Entertainment Weekly


Stay Connected


Advertise With Us

Learn More

Skip to content


Setting ''Full House'' rumors straight

Setting ”Full House” rumors straight — A behind-the-scenes look at the squeaky clean sitcom

Posted on

One year ago, the world was shocked — shocked — by Barry Williams’ revelatory book, Growing Up Brady: I Was a Teenage Greg. It was all there — Williams smoking pot before work, Florence Henderson joking about oral sex, Robert Reed brawling with the producers, and pairs of the kids fondling each other every time the tutor turned her back.

What if, 20 years from now, Full House‘s Olsen twins, Mary-Kate and Ashley, write their memoirs — Growing Up Tanner: We Were Preschool Michelles? A week-long visit to the Full House set on Sony’s Soundstage 28, in Culver City, Calif., offers a sneak preview of what might be disclosed in such a tome. Nothing lurid — Bob Saget doesn’t show up looped, Lori Loughlin isn’t kinky (hey, she’s married to an investment banker), and the kids keep their hands to themselves — but still, plenty of Full-scale amusement.

Chapter 1: The Adults (or Dave Farts): Full House is known as one of the happier sets in town — leave the internal bickering to Knots Landing and Roseanne. ”I really love everybody here,” says star John ”Uncle Jesse” Stamos. ”That’s such a boring statement, but it really is like a second family.”

Maybe too much like a family. For instance, Dave ”Joey” Coulier is proudly breaking wind right there in the kitchen during rehearsal. His costars are apparently used to this; nobody giggles or runs away. Andrea Barber, 16, who plays the girls’ lovably obnoxious friend Kimmy, simply fans the air with her script while concentrating her attention on the director. Bob ”Danny” Saget, 37, and his adult male costars, Stamos, 29, and Coulier, 33, carpool together, even vacation together. Coulier and Saget go back 14 years, to their days working L.A.’s comedy clubs. The friendship between Stamos and Coulier blossomed in the show’s first season (1987-88). During a joint male-bonding gambling expedition to Vegas in 1989, they suffered the distinction of being tossed out of the Liberace Museum for joking about it.

There is, however, some dispute over who’s funnier — Saget or Coulier. Saget is known for his dry, stream-of-consciousness musings (”Michael Jackson says you can count the number of surgeries he’s had on two fingers,” he says one afternoon in the green room, ”but if he had 40 operations on each finger, that’s 80 operations ”). Coulier is renowned for his impressions and far-flung character voices (He’s a Saturday-morning-cartoon veteran — notably on The Real Ghostbusters and Jim Henson’s Muppet Babies). And each has extracurricular host gigs: Saget on America’s Funniest Home Videos, Coulier on America’s Funniest People.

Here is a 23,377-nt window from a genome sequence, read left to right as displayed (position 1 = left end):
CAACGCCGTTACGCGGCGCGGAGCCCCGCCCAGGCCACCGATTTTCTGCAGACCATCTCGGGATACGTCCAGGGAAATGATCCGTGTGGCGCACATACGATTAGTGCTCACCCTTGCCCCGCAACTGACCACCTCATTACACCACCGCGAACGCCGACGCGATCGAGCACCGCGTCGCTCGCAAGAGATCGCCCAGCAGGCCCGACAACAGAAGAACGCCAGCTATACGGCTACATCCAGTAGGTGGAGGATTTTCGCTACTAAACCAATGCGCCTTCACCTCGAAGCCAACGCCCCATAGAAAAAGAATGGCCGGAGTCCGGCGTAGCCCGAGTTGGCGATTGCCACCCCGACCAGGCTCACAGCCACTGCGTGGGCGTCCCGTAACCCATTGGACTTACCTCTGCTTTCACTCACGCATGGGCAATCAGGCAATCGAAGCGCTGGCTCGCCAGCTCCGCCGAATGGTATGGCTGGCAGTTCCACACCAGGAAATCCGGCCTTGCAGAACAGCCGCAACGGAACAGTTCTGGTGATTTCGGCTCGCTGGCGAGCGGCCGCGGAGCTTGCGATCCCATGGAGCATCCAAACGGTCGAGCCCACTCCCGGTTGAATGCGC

”Dave can be a little more crude than Bob,” says Candace ”D.J.” Cameron, 17. Says Stamos: ”I think naked, Bob is funnier.”

While Saget and Coulier say they’re comedians at heart, there’s a Serious Actor beating within Stamos. He sometimes flies to New York for acting classes and wants to do movies (he’s still negotiating his series contract for next season). On the set he’s the moody one — friendly but frustrated. And he would just as soon not work with the animals that make periodic appearances on the show. During our visit, Uncle Jesse must take a shine to a Vietnamese pot-bellied pig. ”The one week you come down, we have to have a pig on the show,” growls Stamos.

Chapter 2: The Kids (or No Drew Barrymores Here): So far, so good: No signs of the child-star woes that befell The Partridge Family‘s Danny Bonaduce (who beat up a transvestite), Family Ties‘ Tina Yothers (who suffered an awkward growing spurt), or the whole crew of Diff’rent Strokes (too much to mention). The aspirations and daily routines of the House gang are pretty normal. Cameron just bought a black Nissan Pathfinder. Scott Weinger, 17, who plays D.J.’s refrigerator-raiding boyfriend, Steve, moonlighted as Aladdin‘s voice and will go to Harvard in 1994. Jodie ”Stephanie” Sweetin, 11, wants to be a doctor because ”I’m pretty good at health and spelling.”

The fraternal-twin Olsens, 6, are the Liz Taylors of the Barney set, meaning they have been famous for longer than they can remember — since the age of 8 months, in fact, when they made their Full House debut. They have recorded an album (Brother for Sale), starred in a TV movie of the week (last year’s high-rated To Grandmother’s House We Go), headlined an ABC Mother’s Day special, and licensed their likenesses for dolls, T-shirts, and lunch boxes. Throughout their various ventures, they are shuffled around the country by an army of adults dedicated to keeping the dual commodities cute and happy.